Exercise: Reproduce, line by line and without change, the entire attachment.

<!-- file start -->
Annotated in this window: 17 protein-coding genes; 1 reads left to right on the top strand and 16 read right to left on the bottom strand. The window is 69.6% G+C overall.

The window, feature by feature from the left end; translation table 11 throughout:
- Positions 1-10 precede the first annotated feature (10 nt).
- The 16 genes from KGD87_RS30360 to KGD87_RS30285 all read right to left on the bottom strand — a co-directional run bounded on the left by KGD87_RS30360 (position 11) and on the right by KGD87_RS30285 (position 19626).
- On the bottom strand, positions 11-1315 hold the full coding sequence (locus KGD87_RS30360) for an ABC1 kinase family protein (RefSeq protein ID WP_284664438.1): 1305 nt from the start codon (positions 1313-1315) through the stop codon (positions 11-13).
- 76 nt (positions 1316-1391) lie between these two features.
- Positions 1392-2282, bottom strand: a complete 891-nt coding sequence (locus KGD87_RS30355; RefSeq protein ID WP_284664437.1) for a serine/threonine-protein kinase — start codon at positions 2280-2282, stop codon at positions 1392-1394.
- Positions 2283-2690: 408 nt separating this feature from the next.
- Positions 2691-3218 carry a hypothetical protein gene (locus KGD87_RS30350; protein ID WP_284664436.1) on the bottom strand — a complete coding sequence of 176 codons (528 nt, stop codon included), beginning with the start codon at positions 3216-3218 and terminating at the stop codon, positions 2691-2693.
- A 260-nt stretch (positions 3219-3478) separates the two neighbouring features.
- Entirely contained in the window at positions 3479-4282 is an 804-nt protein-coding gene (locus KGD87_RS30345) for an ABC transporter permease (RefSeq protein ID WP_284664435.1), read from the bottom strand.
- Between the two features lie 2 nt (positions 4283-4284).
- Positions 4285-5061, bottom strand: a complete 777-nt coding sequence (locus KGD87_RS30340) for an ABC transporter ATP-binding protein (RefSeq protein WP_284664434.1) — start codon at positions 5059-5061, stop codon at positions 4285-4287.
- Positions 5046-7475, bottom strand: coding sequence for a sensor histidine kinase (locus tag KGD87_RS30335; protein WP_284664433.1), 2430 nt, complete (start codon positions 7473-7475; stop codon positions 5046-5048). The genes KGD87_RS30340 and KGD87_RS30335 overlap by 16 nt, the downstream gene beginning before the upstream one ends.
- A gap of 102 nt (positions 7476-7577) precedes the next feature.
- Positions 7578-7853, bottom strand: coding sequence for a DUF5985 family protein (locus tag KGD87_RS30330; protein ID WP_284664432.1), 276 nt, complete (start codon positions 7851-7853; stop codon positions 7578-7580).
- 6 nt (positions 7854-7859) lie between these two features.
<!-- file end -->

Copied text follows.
Annotated in this window: 17 protein-coding genes; 1 reads left to right on the top strand and 16 read right to left on the bottom strand. The window is 69.6% G+C overall.

The window, feature by feature from the left end; translation table 11 throughout:
- Positions 1-10 precede the first annotated feature (10 nt).
- The 16 genes from KGD87_RS30360 to KGD87_RS30285 all read right to left on the bottom strand — a co-directional run bounded on the left by KGD87_RS30360 (position 11) and on the right by KGD87_RS30285 (position 19626).
- On the bottom strand, positions 11-1315 hold the full coding sequence (locus KGD87_RS30360) for an ABC1 kinase family protein (RefSeq protein ID WP_284664438.1): 1305 nt from the start codon (positions 1313-1315) through the stop codon (positions 11-13).
- 76 nt (positions 1316-1391) lie between these two features.
- Positions 1392-2282, bottom strand: a complete 891-nt coding sequence (locus KGD87_RS30355; RefSeq protein ID WP_284664437.1) for a serine/threonine-protein kinase — start codon at positions 2280-2282, stop codon at positions 1392-1394.
- Positions 2283-2690: 408 nt separating this feature from the next.
- Positions 2691-3218 carry a hypothetical protein gene (locus KGD87_RS30350; protein ID WP_284664436.1) on the bottom strand — a complete coding sequence of 176 codons (528 nt, stop codon included), beginning with the start codon at positions 3216-3218 and terminating at the stop codon, positions 2691-2693.
- A 260-nt stretch (positions 3219-3478) separates the two neighbouring features.
- Entirely contained in the window at positions 3479-4282 is an 804-nt protein-coding gene (locus KGD87_RS30345) for an ABC transporter permease (RefSeq protein ID WP_284664435.1), read from the bottom strand.
- Between the two features lie 2 nt (positions 4283-4284).
- Positions 4285-5061, bottom strand: a complete 777-nt coding sequence (locus KGD87_RS30340) for an ABC transporter ATP-binding protein (RefSeq protein WP_284664434.1) — start codon at positions 5059-5061, stop codon at positions 4285-4287.
- Positions 5046-7475, bottom strand: coding sequence for a sensor histidine kinase (locus tag KGD87_RS30335; protein WP_284664433.1), 2430 nt, complete (start codon positions 7473-7475; stop codon positions 5046-5048). The genes KGD87_RS30340 and KGD87_RS30335 overlap by 16 nt, the downstream gene beginning before the upstream one ends.
- A gap of 102 nt (positions 7476-7577) precedes the next feature.
- Positions 7578-7853, bottom strand: coding sequence for a DUF5985 family protein (locus tag KGD87_RS30330; protein ID WP_284664432.1), 276 nt, complete (start codon positions 7851-7853; stop codon positions 7578-7580).
- 6 nt (positions 7854-7859) lie between these two features.